certainly can't afford tuition fees.
    • running groups for childminders and other Mums from my home based on
      my nursery experience: singalong groups, baby signing, storying or
      similar...
    • providing training for nannies and childminders.
    Do these ideas sound plausible? I need to chat to childminders who
    look after children at my children's centre to find out more. I have
    emailed the National Childminding Association as well. I would be
    interested to hear the thoughts of any teachers, CMs or Mums and wonder if anyone else
    has made this career change? Or whether you have a childminder and would
    value this type of experience over a standard childminding
    qualification?
    Many thanks!




     
  3. May I start by saying I'm sorry about your loss. And the lack of paragraphs. For some reason it wont allow me to post with paragraphs from my phone.
    I've been a childminder for 7 years, chair a nursery school governing body, mentor newly registered minders for our
    local authority, take CCLD student placements from our local college, and chair our regions NCMA volunteers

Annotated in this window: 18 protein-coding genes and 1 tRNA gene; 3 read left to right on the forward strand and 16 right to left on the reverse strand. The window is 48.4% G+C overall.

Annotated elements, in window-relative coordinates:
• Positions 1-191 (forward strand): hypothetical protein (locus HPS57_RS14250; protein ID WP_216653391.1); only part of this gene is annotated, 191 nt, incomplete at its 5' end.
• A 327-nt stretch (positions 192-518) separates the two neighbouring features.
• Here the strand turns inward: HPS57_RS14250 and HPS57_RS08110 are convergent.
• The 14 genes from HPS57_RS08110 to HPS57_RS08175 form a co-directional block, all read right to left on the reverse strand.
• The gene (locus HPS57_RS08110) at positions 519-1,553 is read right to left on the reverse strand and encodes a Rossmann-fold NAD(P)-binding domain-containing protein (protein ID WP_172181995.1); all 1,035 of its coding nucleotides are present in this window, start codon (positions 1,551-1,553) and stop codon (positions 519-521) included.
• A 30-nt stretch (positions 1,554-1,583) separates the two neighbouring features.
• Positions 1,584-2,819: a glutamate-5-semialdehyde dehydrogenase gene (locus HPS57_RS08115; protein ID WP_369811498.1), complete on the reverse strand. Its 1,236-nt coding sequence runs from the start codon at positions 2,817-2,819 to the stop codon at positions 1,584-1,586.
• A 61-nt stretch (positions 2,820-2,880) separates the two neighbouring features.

committee. I've also just completed my foundation degree.
    I've recently cut down my minding hours to work as a part time TA with an autistic child in KS1. Working for the LEA is like a holiday compared to being self employed. childminders can easily work 60 child facing hours each week without taking paperwork and CPD into account. I take only 2 weeks holiday each year plus bank hols as my business is based around my availability. I also work through sickness where I can as I can't afford to loose the income. Taking a week off with flu hit our finances hard.
    Most minders (those with Ofsted Good or Outstanding) have found that their child development records are far more in depth than nurseries produce, but along with all our policies, procedures, risk assessments, attendance records, accounts, planning, newsletters, new starter packs, web sites and advertising, should be done outside of Childminding hours.
    You'll notice I've found plenty of ways to use my early years skills and keep myself sharp but non of them interfere with the care I've offered to children. As much as I would have liked to run a group from home, working alone makes this such a non starter. Risk assessments to start, plus if you need the loo, or nip out of the room to answer the door,you can't leave your mindees with unregistered people. Actually, you shouldn't even leave them with other
    registered people without getting specific parental consent!
    Another issue with working alone is that you get no breaks at all. As a governor I have no sympathy at all for teachers who complain they don't get enough ppa time! Do it at 10pm like the rest of us i say! ;-) Having said that, I love being
    self employed. It's great knowing that you don't need to answer to anyone (except parents, ofsted, local authority, FSA, HMRC, DoE, Childminding network coordinator...)

    I love childminding but presently the burocracy and paperwork demands are enormous. Hope this insight helps.